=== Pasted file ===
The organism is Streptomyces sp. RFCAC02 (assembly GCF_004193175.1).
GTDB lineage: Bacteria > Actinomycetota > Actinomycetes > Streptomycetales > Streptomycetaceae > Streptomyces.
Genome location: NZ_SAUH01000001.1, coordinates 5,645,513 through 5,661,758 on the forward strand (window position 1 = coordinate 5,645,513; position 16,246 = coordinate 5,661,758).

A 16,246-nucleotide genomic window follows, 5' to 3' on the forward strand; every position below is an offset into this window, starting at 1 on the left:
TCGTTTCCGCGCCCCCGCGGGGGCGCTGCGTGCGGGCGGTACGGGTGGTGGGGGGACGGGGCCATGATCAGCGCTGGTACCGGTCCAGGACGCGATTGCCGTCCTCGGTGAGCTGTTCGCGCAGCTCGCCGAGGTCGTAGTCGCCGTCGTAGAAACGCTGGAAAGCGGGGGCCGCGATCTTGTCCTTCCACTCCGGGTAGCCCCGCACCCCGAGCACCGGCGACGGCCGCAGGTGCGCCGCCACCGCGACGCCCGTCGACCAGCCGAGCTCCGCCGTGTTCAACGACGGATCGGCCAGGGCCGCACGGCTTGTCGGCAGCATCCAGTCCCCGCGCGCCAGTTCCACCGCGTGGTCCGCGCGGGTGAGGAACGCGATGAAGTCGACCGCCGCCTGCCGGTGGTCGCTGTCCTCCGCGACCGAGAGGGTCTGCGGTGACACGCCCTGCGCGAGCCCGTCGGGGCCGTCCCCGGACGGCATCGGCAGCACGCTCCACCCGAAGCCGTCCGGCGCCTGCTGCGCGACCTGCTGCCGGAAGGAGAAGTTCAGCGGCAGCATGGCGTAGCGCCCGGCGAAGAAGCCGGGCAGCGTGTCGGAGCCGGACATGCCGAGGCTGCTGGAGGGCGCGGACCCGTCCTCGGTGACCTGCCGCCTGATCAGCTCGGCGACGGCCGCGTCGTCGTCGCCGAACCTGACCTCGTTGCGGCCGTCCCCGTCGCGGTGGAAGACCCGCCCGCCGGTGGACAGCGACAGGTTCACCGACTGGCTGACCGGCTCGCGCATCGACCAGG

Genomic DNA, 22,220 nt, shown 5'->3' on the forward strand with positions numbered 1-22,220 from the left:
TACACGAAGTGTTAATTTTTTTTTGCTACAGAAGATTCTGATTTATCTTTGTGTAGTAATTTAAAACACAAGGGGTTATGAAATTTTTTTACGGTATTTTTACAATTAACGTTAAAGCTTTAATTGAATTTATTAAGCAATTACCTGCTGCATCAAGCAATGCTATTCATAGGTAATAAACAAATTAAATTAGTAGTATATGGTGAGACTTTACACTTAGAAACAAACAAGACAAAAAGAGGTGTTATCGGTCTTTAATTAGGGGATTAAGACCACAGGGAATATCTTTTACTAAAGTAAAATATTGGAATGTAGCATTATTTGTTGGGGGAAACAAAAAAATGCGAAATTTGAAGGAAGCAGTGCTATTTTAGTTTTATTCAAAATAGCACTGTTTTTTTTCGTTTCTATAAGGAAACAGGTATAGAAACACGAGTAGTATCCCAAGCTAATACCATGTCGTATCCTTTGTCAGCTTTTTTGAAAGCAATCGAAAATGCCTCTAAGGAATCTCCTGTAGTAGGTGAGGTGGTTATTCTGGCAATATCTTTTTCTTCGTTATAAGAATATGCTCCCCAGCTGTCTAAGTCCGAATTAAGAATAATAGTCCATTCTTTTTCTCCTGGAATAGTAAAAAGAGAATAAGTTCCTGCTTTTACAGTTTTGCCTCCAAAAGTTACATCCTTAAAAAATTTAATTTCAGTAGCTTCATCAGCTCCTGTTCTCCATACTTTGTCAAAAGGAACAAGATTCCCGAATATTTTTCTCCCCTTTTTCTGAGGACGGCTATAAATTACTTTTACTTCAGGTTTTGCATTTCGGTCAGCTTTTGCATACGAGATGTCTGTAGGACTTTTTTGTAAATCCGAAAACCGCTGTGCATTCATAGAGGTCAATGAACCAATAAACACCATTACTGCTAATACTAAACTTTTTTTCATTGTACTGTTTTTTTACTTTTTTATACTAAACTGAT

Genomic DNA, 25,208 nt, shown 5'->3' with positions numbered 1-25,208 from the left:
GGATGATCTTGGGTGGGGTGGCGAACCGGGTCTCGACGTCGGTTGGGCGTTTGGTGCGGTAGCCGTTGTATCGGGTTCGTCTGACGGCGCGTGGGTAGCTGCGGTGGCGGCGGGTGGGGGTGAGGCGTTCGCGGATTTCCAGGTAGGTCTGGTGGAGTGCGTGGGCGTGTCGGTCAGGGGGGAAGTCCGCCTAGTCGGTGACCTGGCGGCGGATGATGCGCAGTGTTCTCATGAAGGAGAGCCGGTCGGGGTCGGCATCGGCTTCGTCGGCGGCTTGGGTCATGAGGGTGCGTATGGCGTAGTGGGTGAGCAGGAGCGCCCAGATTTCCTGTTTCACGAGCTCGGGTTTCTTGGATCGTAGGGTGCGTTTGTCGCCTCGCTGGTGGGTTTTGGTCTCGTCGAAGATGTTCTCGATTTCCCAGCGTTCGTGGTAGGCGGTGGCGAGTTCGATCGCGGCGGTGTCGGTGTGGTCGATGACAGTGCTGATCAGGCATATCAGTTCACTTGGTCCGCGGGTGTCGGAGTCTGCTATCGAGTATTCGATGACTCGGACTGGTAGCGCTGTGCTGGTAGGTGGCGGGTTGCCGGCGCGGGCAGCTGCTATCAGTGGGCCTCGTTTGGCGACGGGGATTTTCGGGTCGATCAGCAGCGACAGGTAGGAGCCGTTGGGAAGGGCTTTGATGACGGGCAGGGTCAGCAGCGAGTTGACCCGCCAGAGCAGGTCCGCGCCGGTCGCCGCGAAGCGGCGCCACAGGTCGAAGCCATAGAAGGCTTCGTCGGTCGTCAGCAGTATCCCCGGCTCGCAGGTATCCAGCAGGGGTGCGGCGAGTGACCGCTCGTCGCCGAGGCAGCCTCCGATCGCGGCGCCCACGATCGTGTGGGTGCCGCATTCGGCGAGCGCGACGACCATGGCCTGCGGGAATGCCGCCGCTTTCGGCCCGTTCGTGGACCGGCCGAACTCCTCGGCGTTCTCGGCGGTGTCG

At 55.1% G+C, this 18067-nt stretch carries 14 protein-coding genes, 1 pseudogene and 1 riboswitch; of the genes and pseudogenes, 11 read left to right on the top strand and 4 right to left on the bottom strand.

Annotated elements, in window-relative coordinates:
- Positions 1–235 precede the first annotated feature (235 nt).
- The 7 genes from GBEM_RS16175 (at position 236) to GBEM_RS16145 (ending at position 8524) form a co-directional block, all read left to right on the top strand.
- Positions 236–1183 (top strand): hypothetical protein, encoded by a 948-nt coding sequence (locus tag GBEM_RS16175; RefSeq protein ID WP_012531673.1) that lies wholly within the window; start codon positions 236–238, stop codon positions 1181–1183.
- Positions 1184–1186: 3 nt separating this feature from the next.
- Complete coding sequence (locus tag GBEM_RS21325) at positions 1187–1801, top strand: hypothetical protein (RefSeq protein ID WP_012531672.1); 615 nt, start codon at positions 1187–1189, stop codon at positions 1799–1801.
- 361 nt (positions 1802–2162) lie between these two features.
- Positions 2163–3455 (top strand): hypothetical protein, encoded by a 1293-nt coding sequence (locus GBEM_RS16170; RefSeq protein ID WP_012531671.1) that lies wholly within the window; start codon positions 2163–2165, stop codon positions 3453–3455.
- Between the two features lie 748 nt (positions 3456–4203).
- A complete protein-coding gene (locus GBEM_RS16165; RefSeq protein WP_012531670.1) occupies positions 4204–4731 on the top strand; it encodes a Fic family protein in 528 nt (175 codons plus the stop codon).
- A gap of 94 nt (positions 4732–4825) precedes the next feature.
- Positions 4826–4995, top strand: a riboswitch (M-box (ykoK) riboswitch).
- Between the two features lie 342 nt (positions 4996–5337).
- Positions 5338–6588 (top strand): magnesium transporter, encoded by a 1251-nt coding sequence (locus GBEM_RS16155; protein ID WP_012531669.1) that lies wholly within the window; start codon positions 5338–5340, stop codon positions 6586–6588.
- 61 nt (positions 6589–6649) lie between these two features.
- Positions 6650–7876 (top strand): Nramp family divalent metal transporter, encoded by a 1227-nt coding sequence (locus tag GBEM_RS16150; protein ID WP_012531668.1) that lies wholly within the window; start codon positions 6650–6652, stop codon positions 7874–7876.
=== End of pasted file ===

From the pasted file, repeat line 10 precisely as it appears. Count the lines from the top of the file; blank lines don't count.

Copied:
At 55.1% G+C, this 18067-nt stretch carries 14 protein-coding genes, 1 pseudogene and 1 riboswitch; of the genes and pseudogenes, 11 read left to right on the top strand and 4 right to left on the bottom strand.